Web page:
SME Online Success Story: Finlay Motor Group

Why digital is an essential tool for one motor dealership

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SME Evolve online
SME online success story
by Oonagh McCutcheon
07 Dec 2021

Finlay Motor Group is a third generation business which has been in operation for 85 years and I had the pleasure of talking to their Sales Director, Gary Finlay recently.

A digital focus

The motor dealership is located in Naas, Co. Kildare with an extensive showroom. They also operate a number of different websites, and the one they use most is Although Finlay Motor Group has fully featured e-commerce which was built last year, customers are slow to adopt the full e-commerce experience.

You might ask why is this the case? The motor trade has a complex business model and things are changing in the motor industry with the main manufacturers wanting to go fully online end-to-end. They look to Tesla as a model, which has an online only ordering process.

Online presents particular challenges to the motor industry because there is a vast number of variables in the sales cycle.  For example, Ford has a huge range car models such as Puma, Kuga, Mondeo, Galaxy and Mustang to name a few, and each of these has five different engines, three different gear boxes and four or five different body shapes. This means if there is one change, for instance in VRT or a price increase, the job of updating the website would be huge.

For this reason, Ford has a centralised web platform where all information is kept up to date and pushed out to dealers in real time. There is no other way that dealers could manage the volume of content. Gary is happy to pay for and subscribe to this platform as it frees up resources to focus on other areas of online marketing.

Customers can create a specification of the vehicle they want and the system creates a price in real time. The customer can then select a dealer and the configured vehicle request goes to the dealer.  The big manufacturers want customers to make payments online but this is not happening yet.

Finlay Motors E-commerce


Gary sees as a core part of the sales cycle.

“Customers want to do their research online”

Then they want to go to the showroom to see, feel and touch the vehicle before deciding to buy. It is possible to reserve a car on his website with a refundable deposit of €200. Potential customers will only pay a deposit on the car they are genuinely interested in.

Most customers also have a car to trade in, and need to negotiate the price in person. However, with increased use of Personal Contract Plans (PCPs) the overall thing they are looking at is the cost of their monthly repayment. PCPs are good for the dealer too, as retention rates are much higher.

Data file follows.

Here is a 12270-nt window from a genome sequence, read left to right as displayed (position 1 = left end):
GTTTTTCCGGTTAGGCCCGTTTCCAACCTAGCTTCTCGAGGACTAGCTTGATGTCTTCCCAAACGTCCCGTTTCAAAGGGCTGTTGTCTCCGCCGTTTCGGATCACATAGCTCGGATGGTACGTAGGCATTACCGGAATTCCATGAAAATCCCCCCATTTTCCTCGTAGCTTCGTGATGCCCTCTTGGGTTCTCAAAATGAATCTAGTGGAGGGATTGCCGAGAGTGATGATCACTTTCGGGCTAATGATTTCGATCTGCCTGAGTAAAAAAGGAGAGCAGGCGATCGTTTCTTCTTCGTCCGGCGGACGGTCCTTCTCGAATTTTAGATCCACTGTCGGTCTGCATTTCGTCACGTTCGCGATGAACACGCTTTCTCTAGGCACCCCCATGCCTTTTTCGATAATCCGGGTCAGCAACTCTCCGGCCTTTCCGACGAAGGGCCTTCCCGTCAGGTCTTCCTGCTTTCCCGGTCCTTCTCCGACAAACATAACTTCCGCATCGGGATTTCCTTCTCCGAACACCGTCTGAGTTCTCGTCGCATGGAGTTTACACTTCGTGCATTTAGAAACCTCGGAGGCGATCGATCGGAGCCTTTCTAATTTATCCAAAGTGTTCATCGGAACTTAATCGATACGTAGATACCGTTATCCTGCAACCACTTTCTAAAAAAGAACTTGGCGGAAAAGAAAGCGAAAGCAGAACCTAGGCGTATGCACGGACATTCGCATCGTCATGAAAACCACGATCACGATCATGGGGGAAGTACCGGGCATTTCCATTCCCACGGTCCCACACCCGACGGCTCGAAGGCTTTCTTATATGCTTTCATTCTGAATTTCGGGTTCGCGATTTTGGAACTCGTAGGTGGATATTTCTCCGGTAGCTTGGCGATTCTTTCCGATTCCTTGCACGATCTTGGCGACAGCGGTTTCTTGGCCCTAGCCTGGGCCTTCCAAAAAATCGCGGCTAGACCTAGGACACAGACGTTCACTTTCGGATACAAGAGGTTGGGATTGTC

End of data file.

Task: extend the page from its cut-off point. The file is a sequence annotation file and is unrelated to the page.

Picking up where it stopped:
Monitoring website performance

Website performance reports are brought to the weekly management meeting.

They analyse key stats such as site visits, time on site and traffic sources.  Finlay Motors is active on Instagram, Facebook and LinkedIn and has organic posts and paid ads on various social channels. In addition, they use radio advertising and local, as well as national, newspaper advertising. By analysing this data weekly, they can prioritise where the marketing spend will go.

The overall conversion rate from all sources is 33% (this includes online, walk-ins, phones). The online conversion rate is 9% (those who make an enquiry via the website).

Website Analytics e-commerce

Benefit of a .ie website

While they have both .ie and .com versions of the Finlay Motor group website, most traffic comes to the .ie version.

Gary says the website is a vital tool for their business and they couldn’t survive without it. He says

“having a .ie website adds more credibility and it’s seen as more trustworthy particularly for a high value, big purchase like a car or a van.”

Gary’s ambition for the next six months is to try to grow the end-to-end transaction online. Watch this space!

Gary’s top tips

  • Your website is your shop window. Having a high quality website is vital – if yours is not up to scratch replace it. It’s worse to have a poor website than to have none at all.
  • Ensure you have good quality images and good design consistency is vital.
  • Pricing and product information needs to be correct and prominently displayed.
  • Make the website a key management tool – ensure all relevant stats are reported on a weekly basis.
  • It’s important for the business owner to get skilled up in digital so they fully appreciate the potential of online and not just delegate it to a junior.
  • Central platforms, although a paid service, are worth it because it ensures all content is updated in real time. The investment is worth it.

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Oonagh McCutcheon is our Corporate Communications Manager and National Director of our .IE Digital Town Programme.